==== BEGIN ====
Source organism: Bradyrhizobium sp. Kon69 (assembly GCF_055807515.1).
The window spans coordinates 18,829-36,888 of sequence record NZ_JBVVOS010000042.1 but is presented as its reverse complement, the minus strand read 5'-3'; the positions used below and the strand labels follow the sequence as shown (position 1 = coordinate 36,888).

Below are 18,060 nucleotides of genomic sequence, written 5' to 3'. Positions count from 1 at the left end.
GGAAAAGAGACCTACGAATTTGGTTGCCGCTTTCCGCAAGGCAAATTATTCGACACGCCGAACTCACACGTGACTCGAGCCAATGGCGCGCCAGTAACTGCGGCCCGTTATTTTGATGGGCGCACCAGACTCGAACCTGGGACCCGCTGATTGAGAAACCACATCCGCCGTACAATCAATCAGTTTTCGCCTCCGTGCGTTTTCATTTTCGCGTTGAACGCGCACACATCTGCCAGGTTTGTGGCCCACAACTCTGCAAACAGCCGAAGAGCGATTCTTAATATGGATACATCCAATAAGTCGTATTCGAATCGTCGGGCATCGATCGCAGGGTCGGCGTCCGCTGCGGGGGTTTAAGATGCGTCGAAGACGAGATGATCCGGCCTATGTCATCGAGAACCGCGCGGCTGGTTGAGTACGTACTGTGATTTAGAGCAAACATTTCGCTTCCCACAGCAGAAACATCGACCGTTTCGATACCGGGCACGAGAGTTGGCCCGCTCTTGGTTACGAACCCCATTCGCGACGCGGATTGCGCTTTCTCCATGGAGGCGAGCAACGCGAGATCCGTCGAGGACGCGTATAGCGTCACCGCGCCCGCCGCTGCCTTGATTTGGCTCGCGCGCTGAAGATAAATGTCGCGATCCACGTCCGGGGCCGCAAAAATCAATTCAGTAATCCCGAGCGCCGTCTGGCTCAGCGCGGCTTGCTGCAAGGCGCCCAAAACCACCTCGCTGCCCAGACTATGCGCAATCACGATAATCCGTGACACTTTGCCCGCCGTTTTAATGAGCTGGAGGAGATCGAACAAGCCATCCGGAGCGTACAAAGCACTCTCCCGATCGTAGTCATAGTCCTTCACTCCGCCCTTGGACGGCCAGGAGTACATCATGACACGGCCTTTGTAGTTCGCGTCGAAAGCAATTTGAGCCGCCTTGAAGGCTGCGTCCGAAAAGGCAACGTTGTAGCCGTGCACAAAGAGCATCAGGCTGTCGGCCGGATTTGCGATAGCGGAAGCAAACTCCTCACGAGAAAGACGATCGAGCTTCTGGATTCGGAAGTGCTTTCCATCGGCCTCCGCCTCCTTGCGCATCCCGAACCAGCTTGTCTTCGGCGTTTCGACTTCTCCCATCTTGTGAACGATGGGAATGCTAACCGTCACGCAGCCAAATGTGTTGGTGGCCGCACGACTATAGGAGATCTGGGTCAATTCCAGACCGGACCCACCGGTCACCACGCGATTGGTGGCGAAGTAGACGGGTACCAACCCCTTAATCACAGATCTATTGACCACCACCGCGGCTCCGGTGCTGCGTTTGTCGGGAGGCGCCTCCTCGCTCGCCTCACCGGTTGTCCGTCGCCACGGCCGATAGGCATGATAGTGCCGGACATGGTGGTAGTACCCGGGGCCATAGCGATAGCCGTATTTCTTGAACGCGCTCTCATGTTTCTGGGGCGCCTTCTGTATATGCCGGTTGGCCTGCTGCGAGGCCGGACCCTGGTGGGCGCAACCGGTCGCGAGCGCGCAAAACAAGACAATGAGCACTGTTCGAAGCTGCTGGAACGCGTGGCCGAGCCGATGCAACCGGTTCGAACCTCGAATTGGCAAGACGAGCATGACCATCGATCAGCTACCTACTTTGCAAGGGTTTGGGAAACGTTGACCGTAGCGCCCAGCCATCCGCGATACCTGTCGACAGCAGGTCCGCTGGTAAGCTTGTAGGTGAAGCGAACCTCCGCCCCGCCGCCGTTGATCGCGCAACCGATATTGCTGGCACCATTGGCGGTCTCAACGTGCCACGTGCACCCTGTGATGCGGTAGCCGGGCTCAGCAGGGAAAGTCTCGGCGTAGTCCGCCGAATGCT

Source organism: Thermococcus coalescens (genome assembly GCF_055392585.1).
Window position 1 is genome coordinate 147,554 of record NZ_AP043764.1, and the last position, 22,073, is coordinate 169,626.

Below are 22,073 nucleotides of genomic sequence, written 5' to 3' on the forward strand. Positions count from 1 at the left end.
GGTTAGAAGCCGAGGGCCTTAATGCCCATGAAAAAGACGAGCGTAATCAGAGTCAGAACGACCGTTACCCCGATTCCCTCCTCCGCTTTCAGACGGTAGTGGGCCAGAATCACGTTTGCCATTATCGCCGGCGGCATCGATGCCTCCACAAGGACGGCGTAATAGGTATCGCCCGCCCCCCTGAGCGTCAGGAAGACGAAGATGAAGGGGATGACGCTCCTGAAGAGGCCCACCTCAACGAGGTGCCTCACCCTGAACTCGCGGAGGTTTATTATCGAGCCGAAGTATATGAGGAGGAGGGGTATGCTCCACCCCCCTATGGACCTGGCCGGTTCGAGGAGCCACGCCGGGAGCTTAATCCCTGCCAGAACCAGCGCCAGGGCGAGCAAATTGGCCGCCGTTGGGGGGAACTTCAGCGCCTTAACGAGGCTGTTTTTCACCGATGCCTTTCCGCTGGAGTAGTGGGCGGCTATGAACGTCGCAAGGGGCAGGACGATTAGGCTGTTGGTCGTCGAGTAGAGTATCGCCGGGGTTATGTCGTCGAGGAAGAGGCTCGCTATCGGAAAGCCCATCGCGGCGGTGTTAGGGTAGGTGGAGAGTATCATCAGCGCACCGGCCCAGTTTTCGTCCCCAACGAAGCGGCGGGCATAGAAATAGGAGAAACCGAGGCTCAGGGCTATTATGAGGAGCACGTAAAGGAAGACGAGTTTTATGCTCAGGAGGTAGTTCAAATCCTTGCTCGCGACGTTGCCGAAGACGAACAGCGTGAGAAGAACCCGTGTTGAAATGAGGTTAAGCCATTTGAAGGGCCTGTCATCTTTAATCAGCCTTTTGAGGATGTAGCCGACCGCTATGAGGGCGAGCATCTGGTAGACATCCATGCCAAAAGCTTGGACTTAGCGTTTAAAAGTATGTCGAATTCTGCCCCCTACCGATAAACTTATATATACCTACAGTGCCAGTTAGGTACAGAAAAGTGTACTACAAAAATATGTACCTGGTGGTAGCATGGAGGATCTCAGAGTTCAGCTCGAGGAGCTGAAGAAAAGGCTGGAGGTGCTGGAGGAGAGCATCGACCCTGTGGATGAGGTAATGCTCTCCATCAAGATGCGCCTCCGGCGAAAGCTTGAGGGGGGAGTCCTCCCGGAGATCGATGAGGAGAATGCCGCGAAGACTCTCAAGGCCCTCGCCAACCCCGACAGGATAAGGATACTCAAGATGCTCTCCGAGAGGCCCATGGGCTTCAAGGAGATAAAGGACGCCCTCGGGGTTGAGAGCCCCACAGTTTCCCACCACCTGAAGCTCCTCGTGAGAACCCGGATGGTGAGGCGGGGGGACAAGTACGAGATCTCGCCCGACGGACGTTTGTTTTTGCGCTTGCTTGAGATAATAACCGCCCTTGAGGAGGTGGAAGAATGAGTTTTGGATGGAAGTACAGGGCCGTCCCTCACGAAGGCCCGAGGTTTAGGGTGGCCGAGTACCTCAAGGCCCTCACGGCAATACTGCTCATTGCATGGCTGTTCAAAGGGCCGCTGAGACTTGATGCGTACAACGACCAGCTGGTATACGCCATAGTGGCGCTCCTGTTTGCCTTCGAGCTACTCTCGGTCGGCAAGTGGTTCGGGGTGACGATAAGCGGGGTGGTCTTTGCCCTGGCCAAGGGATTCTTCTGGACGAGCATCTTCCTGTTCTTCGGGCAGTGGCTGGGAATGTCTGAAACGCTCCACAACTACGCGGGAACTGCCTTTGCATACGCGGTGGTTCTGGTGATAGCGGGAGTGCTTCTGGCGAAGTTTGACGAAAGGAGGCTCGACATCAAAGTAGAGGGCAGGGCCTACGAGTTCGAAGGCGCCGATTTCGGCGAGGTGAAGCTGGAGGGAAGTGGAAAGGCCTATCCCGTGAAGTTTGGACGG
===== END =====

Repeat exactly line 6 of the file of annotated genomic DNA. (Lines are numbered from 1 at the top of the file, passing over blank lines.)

Window position 1 is genome coordinate 147,554 of record NZ_AP043764.1, and the last position, 22,073, is coordinate 169,626.